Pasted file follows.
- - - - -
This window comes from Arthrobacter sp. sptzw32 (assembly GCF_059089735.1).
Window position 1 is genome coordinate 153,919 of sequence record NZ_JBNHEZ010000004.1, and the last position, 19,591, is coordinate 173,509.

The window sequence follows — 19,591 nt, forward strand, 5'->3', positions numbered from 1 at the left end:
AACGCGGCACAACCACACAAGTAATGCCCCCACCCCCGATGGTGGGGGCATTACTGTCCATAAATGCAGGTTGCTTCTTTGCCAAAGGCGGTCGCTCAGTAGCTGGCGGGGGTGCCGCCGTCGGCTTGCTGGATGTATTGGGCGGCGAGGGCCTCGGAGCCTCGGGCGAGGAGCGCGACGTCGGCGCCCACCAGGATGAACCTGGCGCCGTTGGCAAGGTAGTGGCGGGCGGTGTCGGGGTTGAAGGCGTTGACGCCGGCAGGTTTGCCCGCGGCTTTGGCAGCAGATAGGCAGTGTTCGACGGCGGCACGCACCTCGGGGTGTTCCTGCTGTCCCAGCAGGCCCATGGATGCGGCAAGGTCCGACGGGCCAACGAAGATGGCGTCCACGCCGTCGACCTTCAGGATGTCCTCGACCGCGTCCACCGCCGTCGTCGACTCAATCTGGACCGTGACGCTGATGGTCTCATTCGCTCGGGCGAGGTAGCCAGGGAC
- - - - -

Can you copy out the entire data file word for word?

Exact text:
This window comes from Arthrobacter sp. sptzw32 (assembly GCF_059089735.1).
Window position 1 is genome coordinate 153,919 of sequence record NZ_JBNHEZ010000004.1, and the last position, 19,591, is coordinate 173,509.

The window sequence follows — 19,591 nt, forward strand, 5'->3', positions numbered from 1 at the left end:
AACGCGGCACAACCACACAAGTAATGCCCCCACCCCCGATGGTGGGGGCATTACTGTCCATAAATGCAGGTTGCTTCTTTGCCAAAGGCGGTCGCTCAGTAGCTGGCGGGGGTGCCGCCGTCGGCTTGCTGGATGTATTGGGCGGCGAGGGCCTCGGAGCCTCGGGCGAGGAGCGCGACGTCGGCGCCCACCAGGATGAACCTGGCGCCGTTGGCAAGGTAGTGGCGGGCGGTGTCGGGGTTGAAGGCGTTGACGCCGGCAGGTTTGCCCGCGGCTTTGGCAGCAGATAGGCAGTGTTCGACGGCGGCACGCACCTCGGGGTGTTCCTGCTGTCCCAGCAGGCCCATGGATGCGGCAAGGTCCGACGGGCCAACGAAGATGGCGTCCACGCCGTCGACCTTCAGGATGTCCTCGACCGCGTCCACCGCCGTCGTCGACTCAATCTGGACCGTGACGCTGATGGTCTCATTCGCTCGGGCGAGGTAGCCAGGGAC